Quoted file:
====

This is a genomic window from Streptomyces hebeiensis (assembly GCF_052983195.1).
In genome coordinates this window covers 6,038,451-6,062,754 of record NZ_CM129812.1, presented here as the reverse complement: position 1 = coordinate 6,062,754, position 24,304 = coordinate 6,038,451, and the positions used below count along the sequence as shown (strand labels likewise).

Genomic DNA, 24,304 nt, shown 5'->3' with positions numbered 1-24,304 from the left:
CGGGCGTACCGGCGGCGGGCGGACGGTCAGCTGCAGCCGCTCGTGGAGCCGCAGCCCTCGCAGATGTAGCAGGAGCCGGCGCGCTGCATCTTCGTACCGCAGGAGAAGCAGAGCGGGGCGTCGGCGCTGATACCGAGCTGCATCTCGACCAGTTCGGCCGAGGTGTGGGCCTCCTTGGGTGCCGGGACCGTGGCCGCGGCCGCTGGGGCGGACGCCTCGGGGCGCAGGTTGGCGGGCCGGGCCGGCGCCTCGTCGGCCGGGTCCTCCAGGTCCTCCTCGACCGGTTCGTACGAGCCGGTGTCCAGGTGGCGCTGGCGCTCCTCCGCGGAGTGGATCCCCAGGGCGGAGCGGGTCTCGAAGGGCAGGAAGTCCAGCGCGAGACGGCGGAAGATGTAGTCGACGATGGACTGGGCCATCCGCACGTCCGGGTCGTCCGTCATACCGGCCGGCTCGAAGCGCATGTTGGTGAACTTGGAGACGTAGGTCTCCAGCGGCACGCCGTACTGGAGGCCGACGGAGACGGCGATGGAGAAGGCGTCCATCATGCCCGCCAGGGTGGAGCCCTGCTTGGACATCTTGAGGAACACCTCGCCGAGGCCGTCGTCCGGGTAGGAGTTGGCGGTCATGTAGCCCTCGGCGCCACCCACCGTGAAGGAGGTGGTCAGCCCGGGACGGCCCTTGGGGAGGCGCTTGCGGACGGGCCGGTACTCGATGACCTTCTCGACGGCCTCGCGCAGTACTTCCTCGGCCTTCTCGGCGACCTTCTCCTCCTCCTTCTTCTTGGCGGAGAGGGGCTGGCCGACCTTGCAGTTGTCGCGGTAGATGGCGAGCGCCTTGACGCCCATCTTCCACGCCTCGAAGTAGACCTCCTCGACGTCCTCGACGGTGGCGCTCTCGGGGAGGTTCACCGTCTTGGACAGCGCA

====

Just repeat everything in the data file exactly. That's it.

This is a genomic window from Streptomyces hebeiensis (assembly GCF_052983195.1).
In genome coordinates this window covers 6,038,451-6,062,754 of record NZ_CM129812.1, presented here as the reverse complement: position 1 = coordinate 6,062,754, position 24,304 = coordinate 6,038,451, and the positions used below count along the sequence as shown (strand labels likewise).

Genomic DNA, 24,304 nt, shown 5'->3' with positions numbered 1-24,304 from the left:
CGGGCGTACCGGCGGCGGGCGGACGGTCAGCTGCAGCCGCTCGTGGAGCCGCAGCCCTCGCAGATGTAGCAGGAGCCGGCGCGCTGCATCTTCGTACCGCAGGAGAAGCAGAGCGGGGCGTCGGCGCTGATACCGAGCTGCATCTCGACCAGTTCGGCCGAGGTGTGGGCCTCCTTGGGTGCCGGGACCGTGGCCGCGGCCGCTGGGGCGGACGCCTCGGGGCGCAGGTTGGCGGGCCGGGCCGGCGCCTCGTCGGCCGGGTCCTCCAGGTCCTCCTCGACCGGTTCGTACGAGCCGGTGTCCAGGTGGCGCTGGCGCTCCTCCGCGGAGTGGATCCCCAGGGCGGAGCGGGTCTCGAAGGGCAGGAAGTCCAGCGCGAGACGGCGGAAGATGTAGTCGACGATGGACTGGGCCATCCGCACGTCCGGGTCGTCCGTCATACCGGCCGGCTCGAAGCGCATGTTGGTGAACTTGGAGACGTAGGTCTCCAGCGGCACGCCGTACTGGAGGCCGACGGAGACGGCGATGGAGAAGGCGTCCATCATGCCCGCCAGGGTGGAGCCCTGCTTGGACATCTTGAGGAACACCTCGCCGAGGCCGTCGTCCGGGTAGGAGTTGGCGGTCATGTAGCCCTCGGCGCCACCCACCGTGAAGGAGGTGGTCAGCCCGGGACGGCCCTTGGGGAGGCGCTTGCGGACGGGCCGGTACTCGATGACCTTCTCGACGGCCTCGCGCAGTACTTCCTCGGCCTTCTCGGCGACCTTCTCCTCCTCCTTCTTCTTGGCGGAGAGGGGCTGGCCGACCTTGCAGTTGTCGCGGTAGATGGCGAGCGCCTTGACGCCCATCTTCCACGCCTCGAAGTAGACCTCCTCGACGTCCTCGACGGTGGCGCTCTCGGGGAGGTTCACCGTCTTGGACAGCGCA